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Kill me, for I have sinned

A few men came forth grabbed me by my collar, dragged me across the floor and took me outside. I tried resisting and digging my fingers in to the concrete ground, but I was helpless. They started beating me, crushing my hands underneath their shoes. I had no idea why they were so angry with me. While I was hauled through corridors, an angry mob was gathering in front of the station, they were furious and were destroying everything in their way. I could see some policemen trying to scatter the mob but they couldn’t protect me. The crowd terrified me but nothing ...

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A disappointed Pakistani Christian

Dear Pakistani Muslims, Pakistan has been hell for my family and I. Yes, we get Christmas and have a few churches here and there and attend the same schools as the rest of you, but life as Christian minorities has been torture for us. I had to carpool  in a public van to a convent school that had the richest and most influential of Pakistani Muslims in attendance. I shared class rooms with the most spoilt and unforgiving spawn of business tycoons, politicians, smugglers and architects who called me a “karanti”. A karanti is a derogatory, slang term for dark Christians, because of course ...

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Dawkins made it to my sociology class

Growing up in a society that discouraged asking too many questions, I often wondered what it is about modern western education that the conservative right is so scared of.  Reading the news and following politics on television and online has helped me understand how our policy makers think and what issues matter to our general public. If you have done the same, you will know that every effort to modernise our educational system and make it more culturally and religiously neutral has met with stern resistance from political, religious and other factions of the society. But one day, while sitting in ...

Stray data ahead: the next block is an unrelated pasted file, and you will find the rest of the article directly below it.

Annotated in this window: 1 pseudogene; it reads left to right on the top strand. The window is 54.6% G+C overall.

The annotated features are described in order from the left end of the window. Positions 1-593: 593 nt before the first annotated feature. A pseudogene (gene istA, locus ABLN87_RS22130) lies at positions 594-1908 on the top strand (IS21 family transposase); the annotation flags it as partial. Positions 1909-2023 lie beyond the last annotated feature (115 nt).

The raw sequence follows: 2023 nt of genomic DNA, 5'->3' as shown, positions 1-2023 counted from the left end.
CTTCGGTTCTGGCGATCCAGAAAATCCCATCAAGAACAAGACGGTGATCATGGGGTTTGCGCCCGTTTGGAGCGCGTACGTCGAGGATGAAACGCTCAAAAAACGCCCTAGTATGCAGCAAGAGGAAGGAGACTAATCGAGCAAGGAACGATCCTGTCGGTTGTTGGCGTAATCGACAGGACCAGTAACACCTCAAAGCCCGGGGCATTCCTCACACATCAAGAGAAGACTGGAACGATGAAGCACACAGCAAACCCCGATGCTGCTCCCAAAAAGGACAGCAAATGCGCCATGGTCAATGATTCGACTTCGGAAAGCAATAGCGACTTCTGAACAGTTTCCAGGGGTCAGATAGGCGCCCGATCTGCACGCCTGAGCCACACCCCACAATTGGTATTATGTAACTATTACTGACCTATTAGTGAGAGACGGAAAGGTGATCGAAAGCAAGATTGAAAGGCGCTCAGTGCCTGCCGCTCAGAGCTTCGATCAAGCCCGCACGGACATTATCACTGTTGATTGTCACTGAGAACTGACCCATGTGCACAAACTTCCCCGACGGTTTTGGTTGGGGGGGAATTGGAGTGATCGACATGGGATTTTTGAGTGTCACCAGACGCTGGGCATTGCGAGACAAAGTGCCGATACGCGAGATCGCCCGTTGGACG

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Explaining the garlands for Qadri

You may argue that a large number of people in Pakistan condemn the assassination of Salmaan Taseer. But the truth, though bitter, is that many instead of condemning the heinous act of a murderer, condemn the verdict of the court which proclaims capital punishment for Mumtaz Qadri.  There are campaigns running throughout the country that pay tribute to a murderer. Huge posters of Qadri, decked with Quranic verses and beautiful roses, are plastered all over and yet there is no one to remove such aberrations. Some believe that the reason for this queer phenomenon is illiteracy, and talk about it in a ...

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Salmaan Taseer in Kafka’s Pakistan

“One morning, upon awakening from agitated dreams, Gregor Samsa found himself, in his bed, transformed into a monstrous vermin.” Thus begins Franz Kafka’s novella masterpiece Metamorphosis. The novel inhabits the familiar bizarre frame of Kafka’s work, of a world where the transformation of Gregor Samsa into a giant insect-like creature elicits hardly any surprise from Samsa’s family and associates, or indeed from Samsa himself. Samsa spends no time pondering his metamorphosis, why it may have occurred or how the process may be reversed. He busies himself instead with mundane concerns, and immediately upon his transformation spends an inordinate amount of ...